It has been a little over a year since I gave the eulogy I wished I would never have to give. I still have memories of that day, which will linger on for years to come. Losing someone very near and dear to your heart can leave you with many unanswered questions, anger, and resentment. These feelings are magnified if your loved one’s death resulted from unsafe working conditions overseas.
In general, the Defense Base Act provides death compensation benefits, medical expenses and funeral expenses to workers perishing overseas on United States’ military bases. The majority of Defense Base Act death claims filed today stem from heart attacks, insurgent attacks, and aircraft crashes occurring in Afghanistan. Under Section 20 of the LHWCA, as extended by the Defense Base Act, a claim for death benefits is presumed to be work-related in the absence of substantial evidence to the contrary. In this respect, the law is on your side. Additionally, it is important to note that the Defense Base Act is your exclusive remedy for recovery of monetary compensation resulting from the death of your loved one. Therefore, it is imperative that you retain an attorney who is specifically experience in the niche field of Defense Base Act litigation.
The governmental agency responsible for the administration and oversight of all new Defense Base Act claims is the United States Department of Labor’s Office of Workers’ Compensation Programs located at 201 Varick Street, New York, New York. As all new claims originate in the New York office, having a Defense Base Act attorney headquartered in New York City makes the most sense.
The first step in the claim process involves the decedent’s employer filing an LS-202 First Report of Injury or Illness. This form must be filed within 10 days of the workers' injury, and must include the date of injury, location of injury, and a brief description of the incident. Thereafter, you should immediately retain an experienced attorney who can help prepare and file a fully documented claim for death benefits (Form LS-262), even if you are receiving benefits from your insurance company. Take my word for it, having an attorney at the beginning of your claim will (1) give you piece of mind, (2) ensure that you and your family are receiving all due and owing benefits, and (3) cost you nothing.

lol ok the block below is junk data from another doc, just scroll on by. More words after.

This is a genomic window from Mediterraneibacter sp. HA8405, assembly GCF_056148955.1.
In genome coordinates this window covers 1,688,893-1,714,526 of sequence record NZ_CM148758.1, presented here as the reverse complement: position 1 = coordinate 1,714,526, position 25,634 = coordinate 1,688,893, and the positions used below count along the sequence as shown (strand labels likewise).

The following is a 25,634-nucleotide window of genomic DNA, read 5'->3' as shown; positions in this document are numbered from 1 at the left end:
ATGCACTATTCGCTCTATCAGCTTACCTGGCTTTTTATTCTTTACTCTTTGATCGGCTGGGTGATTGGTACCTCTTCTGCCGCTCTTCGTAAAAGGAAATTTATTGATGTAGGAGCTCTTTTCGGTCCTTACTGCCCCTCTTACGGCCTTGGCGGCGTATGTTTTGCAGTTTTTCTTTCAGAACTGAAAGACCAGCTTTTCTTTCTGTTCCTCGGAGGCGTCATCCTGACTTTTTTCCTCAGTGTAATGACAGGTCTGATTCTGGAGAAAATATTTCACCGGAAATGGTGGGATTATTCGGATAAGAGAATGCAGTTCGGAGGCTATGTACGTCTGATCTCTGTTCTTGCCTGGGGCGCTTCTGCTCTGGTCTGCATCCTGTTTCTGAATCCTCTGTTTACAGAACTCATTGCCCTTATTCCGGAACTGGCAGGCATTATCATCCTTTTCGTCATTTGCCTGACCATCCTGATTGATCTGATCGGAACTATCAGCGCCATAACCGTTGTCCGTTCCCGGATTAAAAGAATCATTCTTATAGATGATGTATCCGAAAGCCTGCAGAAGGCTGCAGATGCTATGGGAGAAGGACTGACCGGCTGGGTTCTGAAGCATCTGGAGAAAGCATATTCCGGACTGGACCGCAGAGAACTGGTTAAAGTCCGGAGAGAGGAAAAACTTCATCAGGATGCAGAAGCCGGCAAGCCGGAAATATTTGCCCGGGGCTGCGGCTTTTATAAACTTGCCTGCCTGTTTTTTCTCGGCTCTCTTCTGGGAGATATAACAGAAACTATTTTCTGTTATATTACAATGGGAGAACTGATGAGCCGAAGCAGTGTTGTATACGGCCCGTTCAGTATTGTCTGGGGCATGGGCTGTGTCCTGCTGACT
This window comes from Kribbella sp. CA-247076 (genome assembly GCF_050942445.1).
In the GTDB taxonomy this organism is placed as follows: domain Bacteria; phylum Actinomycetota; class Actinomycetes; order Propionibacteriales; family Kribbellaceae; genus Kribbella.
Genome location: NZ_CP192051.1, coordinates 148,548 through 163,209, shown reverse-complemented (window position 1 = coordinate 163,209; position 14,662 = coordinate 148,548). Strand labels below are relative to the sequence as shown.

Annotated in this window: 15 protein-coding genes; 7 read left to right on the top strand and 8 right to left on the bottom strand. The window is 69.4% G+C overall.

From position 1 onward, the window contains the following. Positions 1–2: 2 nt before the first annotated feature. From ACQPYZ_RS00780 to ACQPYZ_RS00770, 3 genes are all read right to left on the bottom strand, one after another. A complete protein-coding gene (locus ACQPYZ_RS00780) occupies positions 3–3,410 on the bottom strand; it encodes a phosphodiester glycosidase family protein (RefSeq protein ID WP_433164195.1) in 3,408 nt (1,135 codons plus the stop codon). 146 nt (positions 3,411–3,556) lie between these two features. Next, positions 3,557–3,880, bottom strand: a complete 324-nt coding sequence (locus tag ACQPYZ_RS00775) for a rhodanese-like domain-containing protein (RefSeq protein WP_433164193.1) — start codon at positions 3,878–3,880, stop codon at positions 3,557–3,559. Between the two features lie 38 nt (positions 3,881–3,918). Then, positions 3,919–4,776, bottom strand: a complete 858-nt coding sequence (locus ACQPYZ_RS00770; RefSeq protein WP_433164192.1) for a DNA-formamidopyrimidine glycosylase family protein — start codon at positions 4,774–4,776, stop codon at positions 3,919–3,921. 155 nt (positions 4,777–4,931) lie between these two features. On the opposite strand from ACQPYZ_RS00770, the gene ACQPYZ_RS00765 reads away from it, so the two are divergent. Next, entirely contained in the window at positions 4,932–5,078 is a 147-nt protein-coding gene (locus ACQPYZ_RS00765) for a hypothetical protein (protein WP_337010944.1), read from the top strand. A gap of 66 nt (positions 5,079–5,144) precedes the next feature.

Section 9 of the LHWCA, as extended in part by the DBA, lists potential beneficiaries for deceased American and Canadian workers. These potential beneficiaries include the following:
- A widow or widower, married or separated at the time of death;
- A child, which includes posthumous children, adopted children, en loco parentis, step-children, and acknowledged illegitimate children;
- Dependent parents;
- Dependent grandparents;
- Dependent grandchildren;
- Dependent brothers and sisters; and
- Any other individual who qualifies as a dependent under the US Tax Code.
If the decedent's dependents are non-resident aliens of the United States or Canada, then potential beneficiaries include a surviving spouse and children. If there is no surviving spouse or child, then beneficiaries are strictly limited to surviving dependent parents.